The Kensington Review

21 July 2004

Latest Commentary:
Kobe's Trial Takes Constitutional Twist -- This journal has deliberately avoided the Kobe Bryant trial in Eagle County, Colorado, until now. A "he said, she said" case involving a major celebrity is not a fertile subject for intellectual exercise so much as it is a fertile ground for gossip and related nonsense. Some of the nonsense revealed earlier this week shows some judges shouldn't be trusted with a gavel. The Supreme Court of Colorado decided 4-3 that the judiciary can muzzle the press in pursuit of the state's interest. At least, there are three judges in Colorado in their right minds.

Brazil Threatens to Shoot Down Drug Trafficking Planes -- The Brazilian parliament has passed and President Luiz Inacio Lula da Silva has backed a law that lets the Brazilian military shoot down planes suspected of carrying drugs. With prohibition and interdiction failing to stem the tide of drugs in the Americas, this escalation is a sign of desperation. Best of all, in order to reassure people that there won't be any chance of mistakes a procedure for firing is in place that suggests any suspected planes will have left Brazilian airspace by the time all nine steps have been carried out.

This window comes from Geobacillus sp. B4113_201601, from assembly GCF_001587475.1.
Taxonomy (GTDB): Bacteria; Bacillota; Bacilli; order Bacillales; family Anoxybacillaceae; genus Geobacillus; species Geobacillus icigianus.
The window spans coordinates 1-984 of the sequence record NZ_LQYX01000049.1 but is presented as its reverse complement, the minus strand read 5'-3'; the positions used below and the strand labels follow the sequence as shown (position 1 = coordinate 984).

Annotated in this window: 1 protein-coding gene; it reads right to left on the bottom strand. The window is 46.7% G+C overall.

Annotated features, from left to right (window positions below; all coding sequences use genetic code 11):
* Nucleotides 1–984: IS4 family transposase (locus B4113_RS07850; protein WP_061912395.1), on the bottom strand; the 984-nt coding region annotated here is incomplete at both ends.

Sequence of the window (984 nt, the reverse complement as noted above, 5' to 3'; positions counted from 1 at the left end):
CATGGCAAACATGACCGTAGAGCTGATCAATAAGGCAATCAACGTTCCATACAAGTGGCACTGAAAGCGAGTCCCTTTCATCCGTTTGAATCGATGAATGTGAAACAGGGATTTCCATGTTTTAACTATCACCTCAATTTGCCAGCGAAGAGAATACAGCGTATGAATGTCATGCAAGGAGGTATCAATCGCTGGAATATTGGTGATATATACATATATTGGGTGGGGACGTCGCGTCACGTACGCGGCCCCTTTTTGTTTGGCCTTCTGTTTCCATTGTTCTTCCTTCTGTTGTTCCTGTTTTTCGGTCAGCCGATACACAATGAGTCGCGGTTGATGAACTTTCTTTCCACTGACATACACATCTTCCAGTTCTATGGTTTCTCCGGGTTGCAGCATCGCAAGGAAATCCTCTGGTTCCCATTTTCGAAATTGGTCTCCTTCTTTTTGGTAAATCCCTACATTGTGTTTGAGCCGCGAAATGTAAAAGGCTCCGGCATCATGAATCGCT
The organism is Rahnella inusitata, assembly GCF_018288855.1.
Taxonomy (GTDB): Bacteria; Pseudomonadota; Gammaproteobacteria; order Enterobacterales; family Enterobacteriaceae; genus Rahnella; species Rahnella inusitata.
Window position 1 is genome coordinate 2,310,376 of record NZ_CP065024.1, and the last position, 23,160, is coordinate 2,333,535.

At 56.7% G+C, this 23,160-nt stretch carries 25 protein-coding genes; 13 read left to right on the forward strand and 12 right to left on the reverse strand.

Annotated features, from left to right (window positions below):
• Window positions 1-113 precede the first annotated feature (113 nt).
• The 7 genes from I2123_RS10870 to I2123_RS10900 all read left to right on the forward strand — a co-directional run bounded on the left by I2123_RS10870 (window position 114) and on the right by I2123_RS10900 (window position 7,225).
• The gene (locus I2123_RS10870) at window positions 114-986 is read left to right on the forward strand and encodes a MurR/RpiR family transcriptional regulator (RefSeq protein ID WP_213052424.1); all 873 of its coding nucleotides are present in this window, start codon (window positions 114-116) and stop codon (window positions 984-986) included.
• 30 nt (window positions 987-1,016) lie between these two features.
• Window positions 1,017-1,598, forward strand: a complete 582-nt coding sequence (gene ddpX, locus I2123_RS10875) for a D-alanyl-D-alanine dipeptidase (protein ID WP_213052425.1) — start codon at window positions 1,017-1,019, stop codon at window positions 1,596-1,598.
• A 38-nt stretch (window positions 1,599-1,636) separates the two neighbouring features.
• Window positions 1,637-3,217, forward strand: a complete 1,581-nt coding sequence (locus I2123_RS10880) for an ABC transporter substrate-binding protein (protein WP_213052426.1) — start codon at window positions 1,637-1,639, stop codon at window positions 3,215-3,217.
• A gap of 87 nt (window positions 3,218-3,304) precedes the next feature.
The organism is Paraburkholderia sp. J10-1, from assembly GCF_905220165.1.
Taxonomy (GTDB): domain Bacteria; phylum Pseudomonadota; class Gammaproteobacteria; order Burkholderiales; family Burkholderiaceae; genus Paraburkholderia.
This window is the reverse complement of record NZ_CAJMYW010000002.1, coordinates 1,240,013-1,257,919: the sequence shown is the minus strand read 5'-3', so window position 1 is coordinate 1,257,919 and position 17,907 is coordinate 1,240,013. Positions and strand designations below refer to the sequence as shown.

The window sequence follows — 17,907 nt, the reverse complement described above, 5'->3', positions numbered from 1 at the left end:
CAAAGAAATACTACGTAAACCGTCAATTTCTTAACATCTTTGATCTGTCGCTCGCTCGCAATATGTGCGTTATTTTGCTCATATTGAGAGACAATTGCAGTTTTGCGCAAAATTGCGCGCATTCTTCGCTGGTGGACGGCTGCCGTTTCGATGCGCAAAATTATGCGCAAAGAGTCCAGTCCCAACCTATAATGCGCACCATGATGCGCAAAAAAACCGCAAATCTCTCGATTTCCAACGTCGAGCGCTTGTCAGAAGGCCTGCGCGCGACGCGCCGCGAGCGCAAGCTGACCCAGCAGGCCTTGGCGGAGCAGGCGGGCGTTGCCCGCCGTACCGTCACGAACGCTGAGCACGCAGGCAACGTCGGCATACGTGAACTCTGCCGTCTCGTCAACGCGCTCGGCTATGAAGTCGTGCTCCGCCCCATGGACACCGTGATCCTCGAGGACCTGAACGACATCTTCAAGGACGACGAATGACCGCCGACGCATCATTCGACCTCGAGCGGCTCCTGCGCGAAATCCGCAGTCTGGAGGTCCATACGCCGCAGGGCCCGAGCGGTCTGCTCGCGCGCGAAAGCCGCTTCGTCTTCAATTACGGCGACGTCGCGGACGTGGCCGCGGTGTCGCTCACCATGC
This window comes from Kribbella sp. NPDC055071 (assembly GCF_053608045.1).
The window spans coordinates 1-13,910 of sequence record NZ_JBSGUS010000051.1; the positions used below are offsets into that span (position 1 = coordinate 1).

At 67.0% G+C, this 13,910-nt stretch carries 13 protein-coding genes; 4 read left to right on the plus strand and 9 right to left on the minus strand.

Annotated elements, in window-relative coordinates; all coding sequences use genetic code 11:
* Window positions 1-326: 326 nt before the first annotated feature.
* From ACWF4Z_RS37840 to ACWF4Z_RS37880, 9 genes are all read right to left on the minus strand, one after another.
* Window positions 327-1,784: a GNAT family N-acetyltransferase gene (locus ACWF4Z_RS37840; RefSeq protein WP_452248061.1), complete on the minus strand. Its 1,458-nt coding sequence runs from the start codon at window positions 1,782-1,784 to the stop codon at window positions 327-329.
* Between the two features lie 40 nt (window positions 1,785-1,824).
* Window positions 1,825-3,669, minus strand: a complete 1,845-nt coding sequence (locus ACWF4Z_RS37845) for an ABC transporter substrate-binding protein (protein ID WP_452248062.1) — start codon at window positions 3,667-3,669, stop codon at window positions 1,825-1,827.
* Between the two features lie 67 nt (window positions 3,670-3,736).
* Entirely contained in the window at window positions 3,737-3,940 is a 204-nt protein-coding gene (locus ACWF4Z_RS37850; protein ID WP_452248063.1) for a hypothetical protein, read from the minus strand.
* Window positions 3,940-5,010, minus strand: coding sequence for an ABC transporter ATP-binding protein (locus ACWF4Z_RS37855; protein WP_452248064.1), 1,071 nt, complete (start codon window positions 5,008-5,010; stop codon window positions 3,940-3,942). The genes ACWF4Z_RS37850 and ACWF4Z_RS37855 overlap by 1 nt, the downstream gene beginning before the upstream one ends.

SAB Miller Needs a Sense of Humor -- SAB Miller, megabrewer that makes Miller in addition to others, is suing some T-shirt makers. The problem is with the Mullet haircut -- long in back, short up front. Fashionable back when David Bowie first showed if off when he put out Diamond Dogs (for readers under 30, that was a really long time ago), the Mullet is now the great laughing stock of hairdos (except for the Combover balding men wear). A rather cheeky T-shirt maker has decided to mock the Mullet using a parody of Miller's slogan's and logo. SAB Miller has shown no sense of humor and as a result has missed a great advertising opportunity.

Drunken Flight Crew Beats Passenger -- Air rage is not all that uncommon, and to be quite honest, air travel in the last 20 years has devolved to a level of barbarism that normally one associated with the Royal Navy of 1800. When passengers act up, it is usually the result of poor manners, quick tempers and industry-related provocation. However, when the people serving the drinks and food take it upon themselves to beat up a paying customer, there isnít a whole lot left to say.

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© Copyright 2004 by The Kensington Review , J. Myhre, Editor. No part of this publication may be reproduced without written consent.